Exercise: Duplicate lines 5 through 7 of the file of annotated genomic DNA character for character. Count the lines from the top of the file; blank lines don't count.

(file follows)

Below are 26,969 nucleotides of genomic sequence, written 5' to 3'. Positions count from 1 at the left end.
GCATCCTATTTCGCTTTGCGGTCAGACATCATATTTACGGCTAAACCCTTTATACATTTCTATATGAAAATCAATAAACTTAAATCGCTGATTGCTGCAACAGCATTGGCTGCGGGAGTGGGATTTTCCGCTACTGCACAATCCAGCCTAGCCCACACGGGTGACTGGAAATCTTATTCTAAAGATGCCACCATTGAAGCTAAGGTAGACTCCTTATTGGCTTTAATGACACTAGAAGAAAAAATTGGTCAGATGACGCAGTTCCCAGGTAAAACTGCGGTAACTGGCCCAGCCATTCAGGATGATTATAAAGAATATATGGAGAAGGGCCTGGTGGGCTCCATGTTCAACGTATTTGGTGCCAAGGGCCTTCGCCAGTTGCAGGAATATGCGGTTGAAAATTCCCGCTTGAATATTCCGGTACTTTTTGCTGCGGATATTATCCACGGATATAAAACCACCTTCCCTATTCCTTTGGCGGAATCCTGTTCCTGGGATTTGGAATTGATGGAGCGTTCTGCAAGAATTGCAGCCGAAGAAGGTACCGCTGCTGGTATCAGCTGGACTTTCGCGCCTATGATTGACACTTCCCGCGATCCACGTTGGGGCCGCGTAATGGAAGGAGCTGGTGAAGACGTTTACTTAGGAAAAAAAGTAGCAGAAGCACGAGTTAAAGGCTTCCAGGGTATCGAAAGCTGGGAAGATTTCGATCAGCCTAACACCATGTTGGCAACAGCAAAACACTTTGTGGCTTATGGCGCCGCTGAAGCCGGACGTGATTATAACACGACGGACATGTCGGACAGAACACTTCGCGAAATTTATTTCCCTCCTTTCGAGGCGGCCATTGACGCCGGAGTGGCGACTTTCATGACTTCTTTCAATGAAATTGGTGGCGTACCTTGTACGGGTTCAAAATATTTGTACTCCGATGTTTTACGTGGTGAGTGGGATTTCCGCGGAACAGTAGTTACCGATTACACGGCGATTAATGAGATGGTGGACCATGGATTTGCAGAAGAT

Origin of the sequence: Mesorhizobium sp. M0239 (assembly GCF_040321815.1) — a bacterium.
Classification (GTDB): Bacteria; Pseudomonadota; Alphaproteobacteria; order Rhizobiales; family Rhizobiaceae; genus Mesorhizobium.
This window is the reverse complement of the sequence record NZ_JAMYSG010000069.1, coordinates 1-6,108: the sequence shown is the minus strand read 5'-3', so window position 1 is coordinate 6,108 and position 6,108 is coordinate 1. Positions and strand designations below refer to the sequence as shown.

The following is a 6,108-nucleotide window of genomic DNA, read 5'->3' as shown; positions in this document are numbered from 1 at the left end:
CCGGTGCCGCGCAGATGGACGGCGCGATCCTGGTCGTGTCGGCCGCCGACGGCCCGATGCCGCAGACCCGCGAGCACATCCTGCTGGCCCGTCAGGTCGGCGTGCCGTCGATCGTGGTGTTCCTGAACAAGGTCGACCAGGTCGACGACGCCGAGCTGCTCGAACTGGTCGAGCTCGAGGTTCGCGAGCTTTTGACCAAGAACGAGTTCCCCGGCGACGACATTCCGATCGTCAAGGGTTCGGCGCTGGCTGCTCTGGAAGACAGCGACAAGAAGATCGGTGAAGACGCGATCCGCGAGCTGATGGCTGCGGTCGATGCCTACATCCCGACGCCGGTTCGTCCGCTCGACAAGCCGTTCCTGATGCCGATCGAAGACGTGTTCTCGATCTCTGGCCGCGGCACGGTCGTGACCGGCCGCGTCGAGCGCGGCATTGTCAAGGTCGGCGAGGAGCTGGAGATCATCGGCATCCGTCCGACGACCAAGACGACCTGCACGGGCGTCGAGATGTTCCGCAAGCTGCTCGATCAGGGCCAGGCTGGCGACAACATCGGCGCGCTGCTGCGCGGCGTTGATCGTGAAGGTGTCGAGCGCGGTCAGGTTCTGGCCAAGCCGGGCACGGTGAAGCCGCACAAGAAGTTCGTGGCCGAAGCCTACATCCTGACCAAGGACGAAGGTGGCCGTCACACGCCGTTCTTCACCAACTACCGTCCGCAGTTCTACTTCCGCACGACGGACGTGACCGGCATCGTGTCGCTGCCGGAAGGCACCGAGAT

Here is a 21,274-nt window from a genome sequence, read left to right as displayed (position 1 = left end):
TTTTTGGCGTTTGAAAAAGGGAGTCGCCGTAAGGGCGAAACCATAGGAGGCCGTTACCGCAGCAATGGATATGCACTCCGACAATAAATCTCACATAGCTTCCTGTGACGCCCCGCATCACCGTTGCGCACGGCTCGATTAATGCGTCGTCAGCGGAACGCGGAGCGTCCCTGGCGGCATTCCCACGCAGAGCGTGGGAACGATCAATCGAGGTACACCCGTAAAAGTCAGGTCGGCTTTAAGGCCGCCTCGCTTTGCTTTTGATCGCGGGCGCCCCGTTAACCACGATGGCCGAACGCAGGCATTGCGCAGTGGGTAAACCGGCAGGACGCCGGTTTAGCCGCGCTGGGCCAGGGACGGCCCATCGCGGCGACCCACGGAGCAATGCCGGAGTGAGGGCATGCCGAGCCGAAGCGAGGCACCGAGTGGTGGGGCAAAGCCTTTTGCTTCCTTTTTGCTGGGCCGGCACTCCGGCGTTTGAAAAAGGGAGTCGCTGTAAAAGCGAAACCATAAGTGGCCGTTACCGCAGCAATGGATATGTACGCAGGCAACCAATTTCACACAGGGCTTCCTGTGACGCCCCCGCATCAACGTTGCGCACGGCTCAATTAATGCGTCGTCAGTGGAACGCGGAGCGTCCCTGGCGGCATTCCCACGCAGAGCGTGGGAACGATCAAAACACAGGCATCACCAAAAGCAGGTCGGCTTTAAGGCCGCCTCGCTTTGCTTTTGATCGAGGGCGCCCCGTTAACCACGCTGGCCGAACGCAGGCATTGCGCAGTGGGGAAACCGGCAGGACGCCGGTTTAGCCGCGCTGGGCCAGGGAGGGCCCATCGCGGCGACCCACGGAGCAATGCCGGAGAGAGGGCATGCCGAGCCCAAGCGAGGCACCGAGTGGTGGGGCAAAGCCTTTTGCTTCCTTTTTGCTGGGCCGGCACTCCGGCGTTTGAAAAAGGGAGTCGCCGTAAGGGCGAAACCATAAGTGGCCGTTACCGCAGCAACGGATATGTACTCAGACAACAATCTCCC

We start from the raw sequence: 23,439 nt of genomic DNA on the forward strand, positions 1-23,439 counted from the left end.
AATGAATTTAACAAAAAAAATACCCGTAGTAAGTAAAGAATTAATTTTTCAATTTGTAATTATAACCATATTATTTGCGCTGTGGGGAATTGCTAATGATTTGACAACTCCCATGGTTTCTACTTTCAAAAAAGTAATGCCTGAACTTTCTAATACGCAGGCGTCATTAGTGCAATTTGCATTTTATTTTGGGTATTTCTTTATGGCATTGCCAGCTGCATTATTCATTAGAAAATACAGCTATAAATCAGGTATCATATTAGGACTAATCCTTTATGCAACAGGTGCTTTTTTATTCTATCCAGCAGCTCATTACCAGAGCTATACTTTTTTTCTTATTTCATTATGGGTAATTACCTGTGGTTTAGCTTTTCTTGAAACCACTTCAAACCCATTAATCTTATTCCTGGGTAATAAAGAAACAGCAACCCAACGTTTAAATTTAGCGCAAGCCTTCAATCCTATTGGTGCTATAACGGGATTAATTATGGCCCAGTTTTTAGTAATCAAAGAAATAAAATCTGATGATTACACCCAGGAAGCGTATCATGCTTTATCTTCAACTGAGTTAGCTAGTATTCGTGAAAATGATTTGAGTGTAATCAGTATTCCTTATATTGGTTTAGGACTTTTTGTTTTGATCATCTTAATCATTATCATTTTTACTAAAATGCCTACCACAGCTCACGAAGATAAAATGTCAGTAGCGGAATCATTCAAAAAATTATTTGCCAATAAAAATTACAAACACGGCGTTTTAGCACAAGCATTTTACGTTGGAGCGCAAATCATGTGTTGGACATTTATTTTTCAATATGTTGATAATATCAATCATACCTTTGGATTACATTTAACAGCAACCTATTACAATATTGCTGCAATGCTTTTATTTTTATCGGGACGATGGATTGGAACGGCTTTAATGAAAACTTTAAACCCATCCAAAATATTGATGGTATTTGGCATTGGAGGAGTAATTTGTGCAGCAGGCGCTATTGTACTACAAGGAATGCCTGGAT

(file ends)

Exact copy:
This window is the reverse complement of the sequence record NZ_JAMYSG010000069.1, coordinates 1-6,108: the sequence shown is the minus strand read 5'-3', so window position 1 is coordinate 6,108 and position 6,108 is coordinate 1. Positions and strand designations below refer to the sequence as shown.

The following is a 6,108-nucleotide window of genomic DNA, read 5'->3' as shown; positions in this document are numbered from 1 at the left end:
CCGGTGCCGCGCAGATGGACGGCGCGATCCTGGTCGTGTCGGCCGCCGACGGCCCGATGCCGCAGACCCGCGAGCACATCCTGCTGGCCCGTCAGGTCGGCGTGCCGTCGATCGTGGTGTTCCTGAACAAGGTCGACCAGGTCGACGACGCCGAGCTGCTCGAACTGGTCGAGCTCGAGGTTCGCGAGCTTTTGACCAAGAACGAGTTCCCCGGCGACGACATTCCGATCGTCAAGGGTTCGGCGCTGGCTGCTCTGGAAGACAGCGACAAGAAGATCGGTGAAGACGCGATCCGCGAGCTGATGGCTGCGGTCGATGCCTACATCCCGACGCCGGTTCGTCCGCTCGACAAGCCGTTCCTGATGCCGATCGAAGACGTGTTCTCGATCTCTGGCCGCGGCACGGTCGTGACCGGCCGCGTCGAGCGCGGCATTGTCAAGGTCGGCGAGGAGCTGGAGATCATCGGCATCCGTCCGACGACCAAGACGACCTGCACGGGCGTCGAGATGTTCCGCAAGCTGCTCGATCAGGGCCAGGCTGGCGACAACATCGGCGCGCTGCTGCGCGGCGTTGATCGTGAAGGTGTCGAGCGCGGTCAGGTTCTGGCCAAGCCGGGCACGGTGAAGCCGCACAAGAAGTTCGTGGCCGAAGCCTACATCCTGACCAAGGACGAAGGTGGCCGTCACACGCCGTTCTTCACCAACTACCGTCCGCAGTTCTACTTCCGCACGACGGACGTGACCGGCATCGTGTCGCTGCCGGAAGGCACCGAGAT